The UK’s population of start-up companies is increasing at the fastest
rate on record, but they face a number of challenges to survive beyond
the two-year mark, according to Experian.
About 50,000 businesses are being created each month, with 587,000 set up in the UK last year. The number of start-ups has risen sharply from the 513,000 companies established in 2013, while the rate has more than quadrupled from 20 years ago, when 130,000 businesses were set up in 1994. Records extend back to 1990.
But the burgeoning number of start-ups created by the UK’s entrepreneurs, often working from home or a small office, will need to negotiate a series of potential pitfalls to make it to their second birthday.
Ade Potts, Managing Director of Experian’s SME business, said: “It’s never been easier to set up your own business, using just a laptop, mobile phone and home office in many cases. But equally, it’s never been harder to be a small business, facing down the risks posed by suppliers settling invoices late and customers falling into insolvency.
“Checking the credit reports of the customers and suppliers your business comes in to contact with is not a big financial outlay and it could help your business survive beyond the two-year mark.”
Experian is helping small businesses under two years old to make smarter credit decisions in an affordable way by offering 99 credit reports for £99. Businesses will also receive £20 marketing credit to help grow their business.
The UK’s smallest companies, with one or two employees, were the fastest at settling overdue invoices in the last tax year, running from April 2014 to March 2015. Sole traders and duos took 20.58 days beyond terms (DBT) to pay outstanding invoices, while businesses with six to ten employees (21.19 DBT) and three to five staff (21.34 DBT) were the next best performers.
But small businesses supplying larger companies need to be mindful that larger businesses may not be so swift in settling overdue bills if they are to avoid cash flow difficulties. Businesses with 501 or more staff took the longest to pay overdue invoices, going 34.18 DBT, significantly above the national average of 24.29 DBT.
The payment performance of companies also varies depending on their region and industry. Businesses in Northern Ireland settled overdue invoices 15.93 DBT, compared to those in the North West which took 30.44 DBT. Meanwhile postal and telecommunications companies performed the poorest of all industries, taking 44.44 DBT, while agriculture, forestry and fishing paid after 9.98 DBT.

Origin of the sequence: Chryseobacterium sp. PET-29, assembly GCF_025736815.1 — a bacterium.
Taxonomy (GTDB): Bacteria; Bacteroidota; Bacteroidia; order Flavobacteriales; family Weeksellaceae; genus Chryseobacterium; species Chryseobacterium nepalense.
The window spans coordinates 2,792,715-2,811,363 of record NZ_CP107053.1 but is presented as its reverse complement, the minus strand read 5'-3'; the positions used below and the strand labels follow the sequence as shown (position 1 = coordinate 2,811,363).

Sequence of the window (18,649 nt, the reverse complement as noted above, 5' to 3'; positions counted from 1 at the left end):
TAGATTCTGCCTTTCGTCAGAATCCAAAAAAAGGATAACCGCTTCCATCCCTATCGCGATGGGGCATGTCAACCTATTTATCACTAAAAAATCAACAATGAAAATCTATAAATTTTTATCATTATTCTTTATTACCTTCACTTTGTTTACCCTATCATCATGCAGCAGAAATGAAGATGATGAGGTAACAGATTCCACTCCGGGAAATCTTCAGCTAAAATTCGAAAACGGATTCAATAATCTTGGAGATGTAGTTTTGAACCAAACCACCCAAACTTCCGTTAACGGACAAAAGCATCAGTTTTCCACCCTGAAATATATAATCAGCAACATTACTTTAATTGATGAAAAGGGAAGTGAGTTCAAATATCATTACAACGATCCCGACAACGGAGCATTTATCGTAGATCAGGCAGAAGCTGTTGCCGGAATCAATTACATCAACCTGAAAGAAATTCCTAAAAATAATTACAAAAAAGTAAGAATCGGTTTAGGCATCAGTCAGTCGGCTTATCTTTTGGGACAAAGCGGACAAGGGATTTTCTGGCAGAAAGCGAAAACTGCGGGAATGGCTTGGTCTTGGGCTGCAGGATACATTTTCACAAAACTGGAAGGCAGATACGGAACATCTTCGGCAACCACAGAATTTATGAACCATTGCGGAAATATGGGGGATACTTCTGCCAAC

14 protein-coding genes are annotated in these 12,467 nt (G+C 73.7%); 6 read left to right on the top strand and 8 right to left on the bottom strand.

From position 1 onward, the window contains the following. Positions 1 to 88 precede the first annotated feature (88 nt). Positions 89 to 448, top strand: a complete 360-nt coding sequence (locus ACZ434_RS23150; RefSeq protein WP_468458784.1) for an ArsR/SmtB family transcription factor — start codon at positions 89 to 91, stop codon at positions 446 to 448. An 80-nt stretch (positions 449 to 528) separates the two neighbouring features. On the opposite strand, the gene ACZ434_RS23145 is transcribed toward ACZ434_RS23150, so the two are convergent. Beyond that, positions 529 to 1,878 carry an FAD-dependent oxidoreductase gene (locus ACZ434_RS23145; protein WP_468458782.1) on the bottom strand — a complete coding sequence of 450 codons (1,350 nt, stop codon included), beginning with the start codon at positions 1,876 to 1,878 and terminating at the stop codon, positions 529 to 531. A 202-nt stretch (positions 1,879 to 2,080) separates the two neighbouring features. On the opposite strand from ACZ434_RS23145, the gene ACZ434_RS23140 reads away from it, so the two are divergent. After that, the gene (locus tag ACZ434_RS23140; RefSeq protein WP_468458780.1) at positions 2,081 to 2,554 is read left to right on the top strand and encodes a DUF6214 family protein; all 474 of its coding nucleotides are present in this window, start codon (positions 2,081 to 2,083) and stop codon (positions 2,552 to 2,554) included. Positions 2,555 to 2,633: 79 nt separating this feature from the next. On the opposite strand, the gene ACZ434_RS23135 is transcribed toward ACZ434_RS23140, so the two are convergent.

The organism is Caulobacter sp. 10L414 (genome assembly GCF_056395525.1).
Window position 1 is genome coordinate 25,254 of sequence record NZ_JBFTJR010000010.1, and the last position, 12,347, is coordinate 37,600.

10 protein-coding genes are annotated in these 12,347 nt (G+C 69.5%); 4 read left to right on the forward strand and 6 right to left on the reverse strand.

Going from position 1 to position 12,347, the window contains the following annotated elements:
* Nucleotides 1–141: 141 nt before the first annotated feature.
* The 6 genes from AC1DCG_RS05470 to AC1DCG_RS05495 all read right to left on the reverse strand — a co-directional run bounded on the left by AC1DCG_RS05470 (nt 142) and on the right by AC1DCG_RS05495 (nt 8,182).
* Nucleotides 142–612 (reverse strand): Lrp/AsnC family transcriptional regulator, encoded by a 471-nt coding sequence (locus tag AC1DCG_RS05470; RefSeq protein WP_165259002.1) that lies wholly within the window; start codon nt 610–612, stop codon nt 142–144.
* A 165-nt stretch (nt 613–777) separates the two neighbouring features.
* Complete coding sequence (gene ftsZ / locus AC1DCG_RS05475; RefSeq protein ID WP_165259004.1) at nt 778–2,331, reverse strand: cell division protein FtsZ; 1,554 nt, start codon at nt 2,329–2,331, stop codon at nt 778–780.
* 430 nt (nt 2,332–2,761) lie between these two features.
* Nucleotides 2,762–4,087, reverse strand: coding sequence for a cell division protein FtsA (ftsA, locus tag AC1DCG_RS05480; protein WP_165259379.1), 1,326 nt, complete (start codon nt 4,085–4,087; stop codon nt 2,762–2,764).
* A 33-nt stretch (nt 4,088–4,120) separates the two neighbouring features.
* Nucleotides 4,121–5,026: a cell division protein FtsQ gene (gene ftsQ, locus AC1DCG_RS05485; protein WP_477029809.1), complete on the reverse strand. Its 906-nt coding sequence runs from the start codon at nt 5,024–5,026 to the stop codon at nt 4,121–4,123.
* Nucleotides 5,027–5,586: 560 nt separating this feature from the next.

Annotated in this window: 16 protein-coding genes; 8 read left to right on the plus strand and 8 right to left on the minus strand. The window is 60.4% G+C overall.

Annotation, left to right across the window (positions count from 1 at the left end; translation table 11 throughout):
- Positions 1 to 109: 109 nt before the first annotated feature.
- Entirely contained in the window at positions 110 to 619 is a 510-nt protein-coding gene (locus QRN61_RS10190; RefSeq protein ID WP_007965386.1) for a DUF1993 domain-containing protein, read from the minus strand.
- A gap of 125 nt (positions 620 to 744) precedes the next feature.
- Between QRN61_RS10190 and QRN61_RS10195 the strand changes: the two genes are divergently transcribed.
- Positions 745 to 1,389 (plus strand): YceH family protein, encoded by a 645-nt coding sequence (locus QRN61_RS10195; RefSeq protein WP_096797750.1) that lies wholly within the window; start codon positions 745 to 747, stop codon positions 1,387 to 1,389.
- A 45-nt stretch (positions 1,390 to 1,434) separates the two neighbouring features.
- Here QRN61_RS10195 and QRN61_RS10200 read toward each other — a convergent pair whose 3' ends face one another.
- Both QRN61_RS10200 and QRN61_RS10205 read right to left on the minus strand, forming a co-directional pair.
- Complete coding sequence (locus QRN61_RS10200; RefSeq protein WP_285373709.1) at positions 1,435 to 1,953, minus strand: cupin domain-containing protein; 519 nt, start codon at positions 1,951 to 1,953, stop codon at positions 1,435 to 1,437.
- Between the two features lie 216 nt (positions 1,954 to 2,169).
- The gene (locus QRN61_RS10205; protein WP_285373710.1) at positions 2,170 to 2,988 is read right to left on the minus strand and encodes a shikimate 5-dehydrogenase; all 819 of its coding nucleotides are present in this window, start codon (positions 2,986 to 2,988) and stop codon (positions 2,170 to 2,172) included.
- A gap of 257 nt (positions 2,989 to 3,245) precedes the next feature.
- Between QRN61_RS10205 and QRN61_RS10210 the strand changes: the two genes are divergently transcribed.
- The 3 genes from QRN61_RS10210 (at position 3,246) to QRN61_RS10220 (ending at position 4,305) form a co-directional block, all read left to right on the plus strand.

Despite the challenges posed by late payments, the smallest businesses showed impressive survival rates in the last tax year. Just 0.05% of sole traders and 0.07% of companies with two to five employees became insolvent in 2014/15. However, the companies many of them supply had a more difficult year, with 0.13% of companies in the categories covering six to 50 employees going into insolvency. More than 20,000 companies fell into insolvency in the last tax year.
How businesses can reduce the risk of late payments:
· Status check: Is the business you are dealing with real? Four out of ten companies which start up never actually go on to trade. Telephone and email correspondence with a new customer should be backed up by checking its address is real in person or on Google Street View.
· Thorough research: Running a credit check on a potential customer or supplier will reveal their credit status, trading history and help you make an informed decision about the appropriate line of credit to extend to them in the future.
· Remain watchful: Conditions can change rapidly, so a business which was a prompt payer yesterday may run into financial difficulties tomorrow and affect your cash flow. Monitor customers on an ongoing basis and take a proactive approach to dealing with potential problems with payment.
· International outlook: Don’t treat trading abroad like a holiday. Take similar precautions when exporting as you would do when doing business within the UK.
(Source - Experian News Release)